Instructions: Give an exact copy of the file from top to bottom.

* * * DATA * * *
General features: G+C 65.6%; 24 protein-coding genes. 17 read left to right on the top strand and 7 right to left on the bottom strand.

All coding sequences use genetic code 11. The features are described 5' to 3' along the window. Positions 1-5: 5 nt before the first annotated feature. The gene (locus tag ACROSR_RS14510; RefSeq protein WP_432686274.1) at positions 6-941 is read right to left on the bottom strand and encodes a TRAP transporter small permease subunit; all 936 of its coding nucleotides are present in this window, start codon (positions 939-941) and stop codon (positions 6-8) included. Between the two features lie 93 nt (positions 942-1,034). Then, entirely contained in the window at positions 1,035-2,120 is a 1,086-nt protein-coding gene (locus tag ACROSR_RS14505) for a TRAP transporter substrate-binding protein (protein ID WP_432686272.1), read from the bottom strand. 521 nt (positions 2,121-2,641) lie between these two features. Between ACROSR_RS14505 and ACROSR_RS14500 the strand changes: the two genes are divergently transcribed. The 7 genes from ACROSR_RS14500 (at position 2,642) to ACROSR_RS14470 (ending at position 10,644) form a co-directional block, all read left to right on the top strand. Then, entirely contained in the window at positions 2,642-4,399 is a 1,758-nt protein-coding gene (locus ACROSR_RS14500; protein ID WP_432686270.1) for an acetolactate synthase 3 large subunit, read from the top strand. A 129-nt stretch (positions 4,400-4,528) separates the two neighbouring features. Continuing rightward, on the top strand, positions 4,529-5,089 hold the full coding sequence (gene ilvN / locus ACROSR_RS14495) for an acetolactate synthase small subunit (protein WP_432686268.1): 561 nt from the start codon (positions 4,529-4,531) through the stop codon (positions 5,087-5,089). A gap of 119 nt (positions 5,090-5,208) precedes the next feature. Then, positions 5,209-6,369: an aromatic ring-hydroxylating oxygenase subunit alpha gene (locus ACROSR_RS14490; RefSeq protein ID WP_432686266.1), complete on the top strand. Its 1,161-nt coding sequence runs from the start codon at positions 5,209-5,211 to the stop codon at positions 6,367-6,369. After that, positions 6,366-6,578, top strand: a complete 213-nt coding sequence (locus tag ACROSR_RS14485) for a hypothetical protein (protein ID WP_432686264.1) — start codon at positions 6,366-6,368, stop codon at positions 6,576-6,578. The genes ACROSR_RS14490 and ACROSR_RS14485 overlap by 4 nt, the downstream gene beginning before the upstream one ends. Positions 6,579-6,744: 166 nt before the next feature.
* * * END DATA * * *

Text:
General features: G+C 65.6%; 24 protein-coding genes. 17 read left to right on the top strand and 7 right to left on the bottom strand.

All coding sequences use genetic code 11. The features are described 5' to 3' along the window. Positions 1-5: 5 nt before the first annotated feature. The gene (locus tag ACROSR_RS14510; RefSeq protein WP_432686274.1) at positions 6-941 is read right to left on the bottom strand and encodes a TRAP transporter small permease subunit; all 936 of its coding nucleotides are present in this window, start codon (positions 939-941) and stop codon (positions 6-8) included. Between the two features lie 93 nt (positions 942-1,034). Then, entirely contained in the window at positions 1,035-2,120 is a 1,086-nt protein-coding gene (locus tag ACROSR_RS14505) for a TRAP transporter substrate-binding protein (protein ID WP_432686272.1), read from the bottom strand. 521 nt (positions 2,121-2,641) lie between these two features. Between ACROSR_RS14505 and ACROSR_RS14500 the strand changes: the two genes are divergently transcribed. The 7 genes from ACROSR_RS14500 (at position 2,642) to ACROSR_RS14470 (ending at position 10,644) form a co-directional block, all read left to right on the top strand. Then, entirely contained in the window at positions 2,642-4,399 is a 1,758-nt protein-coding gene (locus ACROSR_RS14500; protein ID WP_432686270.1) for an acetolactate synthase 3 large subunit, read from the top strand. A 129-nt stretch (positions 4,400-4,528) separates the two neighbouring features. Continuing rightward, on the top strand, positions 4,529-5,089 hold the full coding sequence (gene ilvN / locus ACROSR_RS14495) for an acetolactate synthase small subunit (protein WP_432686268.1): 561 nt from the start codon (positions 4,529-4,531) through the stop codon (positions 5,087-5,089). A gap of 119 nt (positions 5,090-5,208) precedes the next feature. Then, positions 5,209-6,369: an aromatic ring-hydroxylating oxygenase subunit alpha gene (locus ACROSR_RS14490; RefSeq protein ID WP_432686266.1), complete on the top strand. Its 1,161-nt coding sequence runs from the start codon at positions 5,209-5,211 to the stop codon at positions 6,367-6,369. After that, positions 6,366-6,578, top strand: a complete 213-nt coding sequence (locus tag ACROSR_RS14485) for a hypothetical protein (protein ID WP_432686264.1) — start codon at positions 6,366-6,368, stop codon at positions 6,576-6,578. The genes ACROSR_RS14490 and ACROSR_RS14485 overlap by 4 nt, the downstream gene beginning before the upstream one ends. Positions 6,579-6,744: 166 nt before the next feature.